I traveled to Washington, D.C. a few months ago to attend a pretty standard Congressional briefing: “Discussion of the Online Sex Trafficking of Children on Backpage.com.” Long-time allies in the movement to end child trafficking and exploitation filled the room. Welcoming sentiments were formally given, words of thanks were exchanged from the podium. Members of Congress who have championed one of the most pressing human rights issue of our time gave statements. It was a thoughtful professional briefing.
Then it got interesting.
We watched the trailer to “I Am Jane Doe,” the harrowing documentary about three families whose lives were shattered when their daughters were sold through Backpage.com. These families courageously filed suits against Backpage.com, only to be thwarted by a legal roadblock known as Section 230 of the Communications Decency Act. Section 230 basically gives online publishers, including Backpage.com, freedom to publish ads selling children without legal liability.
After the trailer, it got really interesting.
Kibukki Pride, a mother of one of the children known in the documentary as “Jane Doe,” began to speak. Kibukki Pride’s 13-year-old daughter, M.S., went missing on August 12, 2009. Kibukki’s search led her online, where she uncovered listings of her own child being sold for sex on Backpage.com.
Imagine sitting at your computer, desperately looking for a clue to your daughter’s whereabouts. You click a link… and suddenly there she is. Dressed and posing like an adult and offered for sale.
Kibukki then did something that no mother ever envisions doing… she purchased her own daughter in an effort to get her back. And she didn’t stop there. After reuniting with M.S., she set out to prevent this from happening to other children.
As a parent, you have a miraculous connection to your child unlike anything else. That connection is the fuel that propels you out of bed in the middle of the night when a baby cries, soothes tears when a child falls and scrapes her knee, or is the last one picked for the team. A thousand moments knit together the threads of that connection. And when the worst happens, when your child goes missing, it is what drives a mom to the end of the earth to find and buy back her child. When your little girl becomes someone else’s Jane Doe, sold on Backpage.com, you do what Kibukki and the mothers of the other Jane Does did. Like other fearless mothers that have gone before them (people like Karen Silkwood, Erin Brockovich, and Lois Gibbs, who exposed the toxicity of Love Canal), they harnessed the synergy of their miraculous connection and, with the help of high-powered attorneys, they put that same determination into changing… the… law.
Congress is currently considering S.1693, The Stop Enabling Sex Trafficking Act [SESTA], which would make it illegal for sites to knowingly assist, support, or facilitate sex trafficking.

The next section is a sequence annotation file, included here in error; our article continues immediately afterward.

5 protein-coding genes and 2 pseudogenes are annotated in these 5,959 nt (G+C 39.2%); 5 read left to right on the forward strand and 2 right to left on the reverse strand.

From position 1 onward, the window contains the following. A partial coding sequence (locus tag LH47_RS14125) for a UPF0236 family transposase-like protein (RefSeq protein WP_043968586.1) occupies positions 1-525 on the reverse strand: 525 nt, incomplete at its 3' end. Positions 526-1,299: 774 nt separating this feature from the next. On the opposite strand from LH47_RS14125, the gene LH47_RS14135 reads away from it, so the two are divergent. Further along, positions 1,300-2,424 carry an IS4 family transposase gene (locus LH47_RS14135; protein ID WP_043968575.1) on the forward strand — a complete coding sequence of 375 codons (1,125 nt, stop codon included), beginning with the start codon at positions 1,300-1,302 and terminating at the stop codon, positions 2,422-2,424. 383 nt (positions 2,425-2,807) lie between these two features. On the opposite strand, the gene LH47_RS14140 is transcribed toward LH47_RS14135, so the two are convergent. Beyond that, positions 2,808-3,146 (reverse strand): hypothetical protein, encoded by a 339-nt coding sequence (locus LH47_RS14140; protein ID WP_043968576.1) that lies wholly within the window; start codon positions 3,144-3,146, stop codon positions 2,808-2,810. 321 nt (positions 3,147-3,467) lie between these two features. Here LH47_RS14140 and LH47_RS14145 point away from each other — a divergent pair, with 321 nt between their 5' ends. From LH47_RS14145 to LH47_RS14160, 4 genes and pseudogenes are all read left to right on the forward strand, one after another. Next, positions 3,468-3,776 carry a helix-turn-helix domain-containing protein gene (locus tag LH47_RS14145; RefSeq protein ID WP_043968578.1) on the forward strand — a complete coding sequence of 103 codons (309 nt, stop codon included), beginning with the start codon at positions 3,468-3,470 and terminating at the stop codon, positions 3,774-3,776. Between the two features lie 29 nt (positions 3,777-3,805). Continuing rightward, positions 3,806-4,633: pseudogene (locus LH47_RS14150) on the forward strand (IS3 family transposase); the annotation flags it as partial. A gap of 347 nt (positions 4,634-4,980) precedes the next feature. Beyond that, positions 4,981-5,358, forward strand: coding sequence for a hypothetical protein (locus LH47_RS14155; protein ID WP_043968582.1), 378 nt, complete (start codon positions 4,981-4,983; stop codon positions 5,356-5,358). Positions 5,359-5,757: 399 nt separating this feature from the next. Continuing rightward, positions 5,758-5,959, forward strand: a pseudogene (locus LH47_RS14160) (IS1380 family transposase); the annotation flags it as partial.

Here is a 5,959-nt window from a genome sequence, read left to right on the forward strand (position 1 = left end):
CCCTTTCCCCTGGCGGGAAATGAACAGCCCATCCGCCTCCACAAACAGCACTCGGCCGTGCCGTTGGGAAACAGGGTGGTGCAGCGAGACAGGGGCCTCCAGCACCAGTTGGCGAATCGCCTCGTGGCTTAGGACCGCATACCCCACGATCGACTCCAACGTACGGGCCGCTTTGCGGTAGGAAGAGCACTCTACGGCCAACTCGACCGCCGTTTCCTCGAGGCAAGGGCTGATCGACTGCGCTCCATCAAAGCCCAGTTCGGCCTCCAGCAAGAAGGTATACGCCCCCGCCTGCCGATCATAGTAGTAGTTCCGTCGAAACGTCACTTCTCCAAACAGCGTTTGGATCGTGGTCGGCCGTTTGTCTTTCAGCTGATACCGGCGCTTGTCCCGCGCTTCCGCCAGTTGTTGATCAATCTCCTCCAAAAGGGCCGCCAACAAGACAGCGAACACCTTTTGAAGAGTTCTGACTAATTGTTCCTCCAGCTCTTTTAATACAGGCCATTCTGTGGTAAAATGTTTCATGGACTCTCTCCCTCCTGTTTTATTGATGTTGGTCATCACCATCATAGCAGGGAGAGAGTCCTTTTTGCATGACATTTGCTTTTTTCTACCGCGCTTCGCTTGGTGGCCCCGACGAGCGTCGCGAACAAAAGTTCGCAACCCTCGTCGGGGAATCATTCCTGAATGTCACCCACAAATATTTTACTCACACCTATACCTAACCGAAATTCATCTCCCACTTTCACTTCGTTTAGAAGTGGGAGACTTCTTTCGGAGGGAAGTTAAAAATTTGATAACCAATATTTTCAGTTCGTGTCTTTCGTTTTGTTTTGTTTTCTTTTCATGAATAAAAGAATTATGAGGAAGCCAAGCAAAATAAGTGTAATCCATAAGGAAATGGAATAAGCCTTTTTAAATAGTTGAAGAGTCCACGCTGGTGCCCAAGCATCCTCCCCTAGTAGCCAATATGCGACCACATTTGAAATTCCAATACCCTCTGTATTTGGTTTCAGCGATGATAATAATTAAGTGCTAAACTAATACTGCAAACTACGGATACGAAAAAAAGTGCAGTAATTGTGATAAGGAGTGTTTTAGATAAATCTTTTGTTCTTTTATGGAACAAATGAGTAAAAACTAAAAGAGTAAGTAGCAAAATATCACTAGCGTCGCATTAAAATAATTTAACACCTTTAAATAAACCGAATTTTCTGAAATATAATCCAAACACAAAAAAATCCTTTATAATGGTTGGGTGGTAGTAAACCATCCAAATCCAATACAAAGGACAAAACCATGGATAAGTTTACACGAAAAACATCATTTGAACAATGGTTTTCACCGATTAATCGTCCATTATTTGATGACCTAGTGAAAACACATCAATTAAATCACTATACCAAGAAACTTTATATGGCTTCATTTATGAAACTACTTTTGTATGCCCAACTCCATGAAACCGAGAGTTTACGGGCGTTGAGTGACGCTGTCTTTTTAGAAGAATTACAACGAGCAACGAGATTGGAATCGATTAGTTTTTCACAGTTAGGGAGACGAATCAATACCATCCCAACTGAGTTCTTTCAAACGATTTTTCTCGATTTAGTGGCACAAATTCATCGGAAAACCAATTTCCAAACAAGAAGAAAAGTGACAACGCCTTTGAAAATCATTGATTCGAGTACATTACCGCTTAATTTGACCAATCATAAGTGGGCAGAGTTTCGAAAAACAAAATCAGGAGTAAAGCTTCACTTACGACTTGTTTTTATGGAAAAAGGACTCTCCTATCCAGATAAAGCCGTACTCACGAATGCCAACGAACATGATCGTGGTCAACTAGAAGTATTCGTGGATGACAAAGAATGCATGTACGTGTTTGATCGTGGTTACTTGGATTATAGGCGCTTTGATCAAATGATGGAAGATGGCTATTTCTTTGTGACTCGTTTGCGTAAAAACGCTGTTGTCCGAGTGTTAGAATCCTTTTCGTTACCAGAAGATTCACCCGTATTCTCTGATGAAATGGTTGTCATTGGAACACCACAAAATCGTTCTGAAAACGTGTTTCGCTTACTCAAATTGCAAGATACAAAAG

This law would mean, for example, if a website like Backpage.com is aware that an advertisement is being placed for people to buy your child for sex, the website can’t avoid responsibility by claiming it’s their right to free speech.
SESTA addresses the virtual immunity that websites advertising children for sale enjoy under a broad free speech law passed in 1996. Additionally, it will enable state law enforcement — not just the US Department of Justice — to take legal action if these businesses violate Federal sex trafficking laws.
Human trafficking is dark, it can be hard to wrap your head, let alone your heart, around it. But when it turns the sleepy-eyed face that greets you from across the breakfast table into someone else’s Jane Doe, you stop at nothing. Nothing is too hard.
Take Action to Support S.1693, the Stop Enabling Sex Trafficking Act
- Contact your senators and ask them to support this bill. You can find a suggested message and key facts here. Please share this information among your friends, family & social networks.
- Educate yourself and see why we are so passionate about this issue:
- Read Love146’s Statement submitted to the United States Senate Committee on Commerce, Science, and Transportation.
- Read Statements in support of the bill provided to the Act’s co-sponsors, US Senators Rob Portman and Richard Blumenthal.
- Watch a video of Sen. Rob Portman speaking about the Act.
- Watch the video of the September 19th hearing of the Senate Committee on Commerce, Science, and Transportation, including powerful testimony from Yvonne Ambrose, whose 16-year-old daughter was murdered after being sold on Backpage.com. “I’m sure when this act was put into place in 1996 the internet was in its infancy and it was not intended to allow companies to legally sell children on the internet. But somehow a dollar has become more important than a human life. If you’re going to fix this problem, fix it,” she said in her testimony.
- Watch “I Am Jane Doe.” The film is available for streaming on Netflix, iTunes, Vimeo, Google Play, Amazon, and on DVD.